texts. These elementary discussions were simply a prelude from his duty to produce an appropriately persuasive
to the further stages of rhetorical training which taught speech15). Closer to the case of the Buildings is the Basilikos
students how to put the skills they had learned into practice Logos, the speech in praise of an emperor, which restricted
in more elaborate compositions11. The ways in which students itself, as audiences would have been well aware, to « the
were taught to make use of ekphrasis in larger contexts, like good things pertaining to the Emperor16 ». Menander advises
declamations (meletai) or epideictic (or panegyric) speeches his readers to use description (using ekphrasis and the verb
can tell us more about the sorts of expectations an audience ekphrazo interchangeably with other terms) not just of the
familiar with this type of rhetorical production would have settings of the emperor’s victories, but also of the events of
brought to their reading of rhetorical ekphrasis. his campaigns (recommending classical and hellenistic
Nicolaus, at the end of his discussion of the exercise of historians as models). Such descriptions were part of the
ekphrasis, gives an indication of these expectations. In general amplification (auxesis) of the emperor and his
explaining how ekphrasis could be used in various types of achievements which formed the backbone of the Basilikos
speech, he states that this type of discourse had a properly logos. The use of ekphrasis in Procopius’ Buildings fits this
rhetorical effect in deliberative (political) speeches, helping pattern: the ekphraseis of how Justinian constructed this or
to persuade an audience, while in judicial speeches it was a that project play the same role as the ekphraseis of battles
valuable means of amplifying a subject12. His words point and military stratagems which Menander advises. From the
to a persuasive function for ekphrasis which informs its use point of view of the relation of the ekphraseis to their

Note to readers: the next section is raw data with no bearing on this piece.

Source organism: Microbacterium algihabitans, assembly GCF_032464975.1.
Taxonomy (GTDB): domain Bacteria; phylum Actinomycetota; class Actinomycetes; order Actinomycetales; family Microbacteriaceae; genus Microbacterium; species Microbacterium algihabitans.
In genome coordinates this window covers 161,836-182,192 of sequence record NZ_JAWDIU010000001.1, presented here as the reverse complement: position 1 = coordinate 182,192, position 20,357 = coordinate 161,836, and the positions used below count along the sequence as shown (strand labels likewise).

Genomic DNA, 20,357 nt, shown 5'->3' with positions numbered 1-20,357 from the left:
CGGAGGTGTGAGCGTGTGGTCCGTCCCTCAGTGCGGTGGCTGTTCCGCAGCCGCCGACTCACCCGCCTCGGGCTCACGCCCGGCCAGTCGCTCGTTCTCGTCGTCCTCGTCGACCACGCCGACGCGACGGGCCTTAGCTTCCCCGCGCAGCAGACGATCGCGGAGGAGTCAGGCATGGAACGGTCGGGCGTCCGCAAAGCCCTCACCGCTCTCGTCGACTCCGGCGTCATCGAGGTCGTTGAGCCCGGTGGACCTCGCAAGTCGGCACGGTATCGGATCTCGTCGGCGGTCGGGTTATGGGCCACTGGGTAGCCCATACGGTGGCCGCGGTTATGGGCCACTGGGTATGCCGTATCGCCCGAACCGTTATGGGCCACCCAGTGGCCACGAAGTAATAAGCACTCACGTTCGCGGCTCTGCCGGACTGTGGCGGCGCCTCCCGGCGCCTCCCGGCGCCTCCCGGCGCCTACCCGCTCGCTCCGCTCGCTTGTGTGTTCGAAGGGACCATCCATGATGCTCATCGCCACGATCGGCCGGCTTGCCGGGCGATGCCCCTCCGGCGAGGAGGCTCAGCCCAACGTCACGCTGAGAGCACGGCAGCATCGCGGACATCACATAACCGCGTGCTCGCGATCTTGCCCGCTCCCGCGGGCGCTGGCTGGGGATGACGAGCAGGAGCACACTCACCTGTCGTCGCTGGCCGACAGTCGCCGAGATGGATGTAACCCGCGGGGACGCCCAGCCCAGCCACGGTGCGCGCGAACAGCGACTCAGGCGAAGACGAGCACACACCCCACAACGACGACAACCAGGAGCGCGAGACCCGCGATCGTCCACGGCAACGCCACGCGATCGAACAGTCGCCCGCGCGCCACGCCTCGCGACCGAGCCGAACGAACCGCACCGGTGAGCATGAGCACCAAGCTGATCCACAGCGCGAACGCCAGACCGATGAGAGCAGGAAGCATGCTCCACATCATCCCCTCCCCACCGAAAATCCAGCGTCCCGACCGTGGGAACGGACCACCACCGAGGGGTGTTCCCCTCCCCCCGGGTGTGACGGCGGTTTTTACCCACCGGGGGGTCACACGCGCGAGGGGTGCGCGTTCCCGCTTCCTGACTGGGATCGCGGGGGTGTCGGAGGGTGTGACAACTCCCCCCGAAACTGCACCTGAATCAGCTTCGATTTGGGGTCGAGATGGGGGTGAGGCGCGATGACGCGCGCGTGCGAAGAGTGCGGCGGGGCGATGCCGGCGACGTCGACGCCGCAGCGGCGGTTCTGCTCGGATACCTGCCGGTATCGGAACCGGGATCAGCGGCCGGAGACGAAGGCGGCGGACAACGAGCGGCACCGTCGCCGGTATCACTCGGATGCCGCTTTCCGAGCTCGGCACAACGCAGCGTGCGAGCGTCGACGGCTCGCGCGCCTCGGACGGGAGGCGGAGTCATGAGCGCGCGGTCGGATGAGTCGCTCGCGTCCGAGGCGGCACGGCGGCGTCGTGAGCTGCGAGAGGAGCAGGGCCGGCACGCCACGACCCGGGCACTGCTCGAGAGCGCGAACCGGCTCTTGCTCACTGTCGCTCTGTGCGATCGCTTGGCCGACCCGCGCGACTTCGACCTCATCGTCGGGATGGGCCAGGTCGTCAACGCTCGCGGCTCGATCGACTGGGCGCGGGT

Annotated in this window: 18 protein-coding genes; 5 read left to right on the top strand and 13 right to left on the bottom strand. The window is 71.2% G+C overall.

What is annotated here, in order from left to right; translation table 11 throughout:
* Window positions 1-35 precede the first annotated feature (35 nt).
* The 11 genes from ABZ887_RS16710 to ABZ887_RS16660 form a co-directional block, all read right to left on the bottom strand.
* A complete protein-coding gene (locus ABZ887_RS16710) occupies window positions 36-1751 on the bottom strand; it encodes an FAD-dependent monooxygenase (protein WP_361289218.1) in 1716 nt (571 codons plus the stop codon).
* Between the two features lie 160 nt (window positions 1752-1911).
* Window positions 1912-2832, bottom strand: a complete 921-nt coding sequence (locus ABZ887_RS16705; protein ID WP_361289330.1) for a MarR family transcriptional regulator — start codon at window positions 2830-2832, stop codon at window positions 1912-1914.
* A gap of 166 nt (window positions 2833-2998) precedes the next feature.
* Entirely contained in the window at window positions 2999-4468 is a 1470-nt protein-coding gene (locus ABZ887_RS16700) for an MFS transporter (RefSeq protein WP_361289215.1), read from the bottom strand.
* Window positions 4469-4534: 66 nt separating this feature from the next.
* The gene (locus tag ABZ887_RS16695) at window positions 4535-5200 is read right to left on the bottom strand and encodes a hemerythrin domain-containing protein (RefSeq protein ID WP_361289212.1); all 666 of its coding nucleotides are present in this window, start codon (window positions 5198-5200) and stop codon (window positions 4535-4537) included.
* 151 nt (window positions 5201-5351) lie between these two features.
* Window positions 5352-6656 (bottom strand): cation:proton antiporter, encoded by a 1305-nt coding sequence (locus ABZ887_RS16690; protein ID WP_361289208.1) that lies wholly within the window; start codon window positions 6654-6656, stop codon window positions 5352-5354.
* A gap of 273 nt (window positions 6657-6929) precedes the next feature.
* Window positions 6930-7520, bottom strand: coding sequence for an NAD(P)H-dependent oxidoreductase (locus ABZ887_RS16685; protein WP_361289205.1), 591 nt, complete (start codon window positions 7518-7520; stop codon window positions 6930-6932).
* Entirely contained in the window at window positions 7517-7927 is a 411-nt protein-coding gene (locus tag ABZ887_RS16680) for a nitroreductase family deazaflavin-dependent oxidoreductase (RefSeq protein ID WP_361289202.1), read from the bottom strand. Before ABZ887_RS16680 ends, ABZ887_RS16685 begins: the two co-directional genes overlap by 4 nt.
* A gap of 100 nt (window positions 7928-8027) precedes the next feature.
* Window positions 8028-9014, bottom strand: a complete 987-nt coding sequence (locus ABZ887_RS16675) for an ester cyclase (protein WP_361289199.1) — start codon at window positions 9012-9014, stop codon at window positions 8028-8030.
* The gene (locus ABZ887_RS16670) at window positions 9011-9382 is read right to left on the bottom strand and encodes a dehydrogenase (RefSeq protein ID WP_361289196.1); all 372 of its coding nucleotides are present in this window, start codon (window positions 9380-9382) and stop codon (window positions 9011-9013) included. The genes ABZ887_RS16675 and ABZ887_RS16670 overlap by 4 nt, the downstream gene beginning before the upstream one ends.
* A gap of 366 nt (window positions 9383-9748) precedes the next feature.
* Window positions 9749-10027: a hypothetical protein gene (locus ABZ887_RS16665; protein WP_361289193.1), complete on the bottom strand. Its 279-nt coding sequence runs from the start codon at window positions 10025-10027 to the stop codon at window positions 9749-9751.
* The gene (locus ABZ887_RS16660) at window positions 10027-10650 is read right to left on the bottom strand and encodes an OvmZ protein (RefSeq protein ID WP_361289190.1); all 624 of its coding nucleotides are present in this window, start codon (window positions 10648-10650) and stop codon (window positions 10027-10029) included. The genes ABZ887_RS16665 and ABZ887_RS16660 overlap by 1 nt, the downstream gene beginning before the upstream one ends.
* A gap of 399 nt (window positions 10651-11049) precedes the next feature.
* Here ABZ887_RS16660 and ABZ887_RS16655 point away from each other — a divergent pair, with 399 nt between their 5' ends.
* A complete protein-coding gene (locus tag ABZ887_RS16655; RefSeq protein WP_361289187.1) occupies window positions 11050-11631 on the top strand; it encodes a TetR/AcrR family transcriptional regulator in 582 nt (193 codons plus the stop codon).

in many types of composition, including Procopius’ Buil- historical subjects, this is tantamount to repeating the
dings. generally agreed opinion that Procopius took his starting
point from agreed facts (the necessary starting point for
EKPHRASIS, EPIDEICTIC AND THE BUILDINGS amplification) and proceeded to embellish them17. But if we
consider the Buildings from the point of view of the audience,
Of all the rhetorical genres, epideictic (or panegyric) is
or readers (since we do not need to assume any particular
the one most directly relevant to Procopius’ project, as has
reception context), there is more to say.
often been noted. According to Nicolaus, the function of
The term auxesis refers to « techniques used to increase
ekphrasis in panegyric was primarily to produce a feeling of
the perceived importance of some fact taken as given18 ». It
pleasure (hedone) in the audience13. This would seem to
served as a kind of verbal highlighting which aimed to af-
indicate a primarily decorative role for ekphrasis in
fect the audience’s perception of the subject. In this way the
epideictic, but Menander Rhetor’s instructions for composing
degree of elaboration in each ekphrasis of a site serves to
the many types of epideictic speech which articulated key
point out relative importance of places and projects, rather
moments of private and public life for the late antique elite
as on the Madaba Map the most important sites are portrayed
hint at a more complex function, and one which brings the
in stylised detail (the visual equivalent of ekphrasis) while
role of the epideictic orator closer to that of the judicial or
others are merely given a visual mention. Ekphrasis,
deliberative orator who has to persuade his audience.